This fiber comes from the United States.
Targhee is not a rare breed, but I love its bouncy, springy texture and fine hand, and so like to provide it to other handspinners.
Targhee is one of the United States' youngest breeds, having been developed in the 20th century. The Western sheep industry in 1900 was based primarily on Merinos and Rambouillets. With the evolution of the sheep industry from being primarily wool-producing to meat and fiber, a more well-rounded sheep was desired. Starting in 1926 at the U.S. Sheep Experiment Station in Dubois, Idaho as well as various private ranches, the breed was developed from selective breeding of Rambouillet, Columbia, Lincoln and Corriedale crosses.
The result of this crossbreeding program was the Targhee breed, which derives its name from the Targhee National Forest on which the experiment station's flock grazes in the summer. The forest was named for a chief of the Bannock Indians who had lived in the area in the 1860's.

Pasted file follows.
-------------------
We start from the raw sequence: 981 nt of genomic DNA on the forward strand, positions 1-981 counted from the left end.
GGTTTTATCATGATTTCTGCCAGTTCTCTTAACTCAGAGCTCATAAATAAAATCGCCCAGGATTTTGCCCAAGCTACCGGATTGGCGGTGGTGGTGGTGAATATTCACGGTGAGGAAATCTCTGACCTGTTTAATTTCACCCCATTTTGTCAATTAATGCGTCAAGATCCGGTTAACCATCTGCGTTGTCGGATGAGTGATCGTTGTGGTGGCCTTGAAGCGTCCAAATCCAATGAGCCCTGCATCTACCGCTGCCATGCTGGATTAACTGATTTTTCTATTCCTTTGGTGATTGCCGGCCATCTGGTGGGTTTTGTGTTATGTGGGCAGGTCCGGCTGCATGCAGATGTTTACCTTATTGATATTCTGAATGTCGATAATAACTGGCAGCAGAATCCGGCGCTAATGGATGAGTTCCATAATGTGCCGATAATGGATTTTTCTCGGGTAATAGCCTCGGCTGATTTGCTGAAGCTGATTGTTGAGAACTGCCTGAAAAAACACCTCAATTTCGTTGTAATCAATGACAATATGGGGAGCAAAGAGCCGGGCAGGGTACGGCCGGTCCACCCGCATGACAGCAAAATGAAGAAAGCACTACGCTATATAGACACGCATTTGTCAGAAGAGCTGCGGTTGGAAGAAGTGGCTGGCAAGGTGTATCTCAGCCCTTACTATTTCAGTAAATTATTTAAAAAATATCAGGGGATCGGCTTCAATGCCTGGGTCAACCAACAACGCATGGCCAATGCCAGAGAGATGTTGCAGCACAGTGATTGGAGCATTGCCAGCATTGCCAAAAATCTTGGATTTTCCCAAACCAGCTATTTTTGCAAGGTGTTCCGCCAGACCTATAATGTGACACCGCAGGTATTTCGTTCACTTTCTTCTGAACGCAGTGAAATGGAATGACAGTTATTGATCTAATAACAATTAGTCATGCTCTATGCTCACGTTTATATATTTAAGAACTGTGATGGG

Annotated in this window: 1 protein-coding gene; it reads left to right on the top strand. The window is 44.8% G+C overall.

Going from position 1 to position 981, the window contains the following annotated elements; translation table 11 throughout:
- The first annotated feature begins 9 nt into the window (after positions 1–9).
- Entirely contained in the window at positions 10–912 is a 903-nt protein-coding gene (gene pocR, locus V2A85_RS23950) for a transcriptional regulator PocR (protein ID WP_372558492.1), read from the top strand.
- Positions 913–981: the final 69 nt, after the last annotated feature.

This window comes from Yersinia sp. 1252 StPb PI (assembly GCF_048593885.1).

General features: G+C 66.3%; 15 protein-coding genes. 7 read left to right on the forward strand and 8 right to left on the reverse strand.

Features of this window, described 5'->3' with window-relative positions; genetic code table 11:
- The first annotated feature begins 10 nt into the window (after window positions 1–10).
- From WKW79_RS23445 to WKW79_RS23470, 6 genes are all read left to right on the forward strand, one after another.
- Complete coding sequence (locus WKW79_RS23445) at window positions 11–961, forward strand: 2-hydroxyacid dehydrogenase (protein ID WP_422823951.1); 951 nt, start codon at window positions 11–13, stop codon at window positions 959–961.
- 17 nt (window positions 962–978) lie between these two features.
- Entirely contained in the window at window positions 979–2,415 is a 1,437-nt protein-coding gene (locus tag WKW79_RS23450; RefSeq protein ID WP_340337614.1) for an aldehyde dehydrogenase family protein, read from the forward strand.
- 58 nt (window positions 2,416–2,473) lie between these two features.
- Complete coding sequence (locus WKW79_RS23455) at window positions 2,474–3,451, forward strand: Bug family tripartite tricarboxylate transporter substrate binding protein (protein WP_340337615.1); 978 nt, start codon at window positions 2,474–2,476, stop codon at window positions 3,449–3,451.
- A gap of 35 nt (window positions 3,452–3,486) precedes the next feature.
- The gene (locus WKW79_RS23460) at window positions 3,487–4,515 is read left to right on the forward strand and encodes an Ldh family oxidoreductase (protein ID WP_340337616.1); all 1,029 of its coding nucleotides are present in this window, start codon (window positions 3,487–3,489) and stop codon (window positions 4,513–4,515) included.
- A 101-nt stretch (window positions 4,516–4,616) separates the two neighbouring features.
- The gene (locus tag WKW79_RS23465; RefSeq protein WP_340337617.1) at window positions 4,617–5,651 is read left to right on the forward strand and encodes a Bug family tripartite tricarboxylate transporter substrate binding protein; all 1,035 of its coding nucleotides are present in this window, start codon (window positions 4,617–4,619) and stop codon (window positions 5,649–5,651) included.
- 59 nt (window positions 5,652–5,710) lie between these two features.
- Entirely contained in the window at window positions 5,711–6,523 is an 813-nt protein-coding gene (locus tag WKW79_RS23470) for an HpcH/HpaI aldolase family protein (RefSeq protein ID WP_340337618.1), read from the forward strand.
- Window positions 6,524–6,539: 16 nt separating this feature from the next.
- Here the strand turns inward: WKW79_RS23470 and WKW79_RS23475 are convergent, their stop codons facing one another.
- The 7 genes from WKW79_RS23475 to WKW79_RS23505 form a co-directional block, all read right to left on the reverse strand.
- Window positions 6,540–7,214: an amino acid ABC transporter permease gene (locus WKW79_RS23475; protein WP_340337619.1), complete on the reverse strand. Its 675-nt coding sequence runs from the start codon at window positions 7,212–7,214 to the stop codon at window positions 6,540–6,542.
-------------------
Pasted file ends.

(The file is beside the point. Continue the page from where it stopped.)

The Targhee is a dual-purpose sheep with good meat type and a heavy fleece of high quality wool. They are especially popular in Montana, Wyoming and South Dakota, where their ¾ fine wool and ¼ long wool breeding is favored by western ranchers.
Targhee fleece has a micron measurement of 25-21 and a spinning count of 64-58. The staple length of the fleece will be 3-5" (7.5-11 cm).
American Livestock Breeds Conservancy Listing: Not Applicable. For more information, please see: http://220.127.116.11/breeds/sheep/targhee/
Also note the Targhee Combed Top in the Combed Top Spinning Fibers Section here: http://www.spirit-trail.net/store.php?crn=301
Photo Courtesy of Starshire Ranch.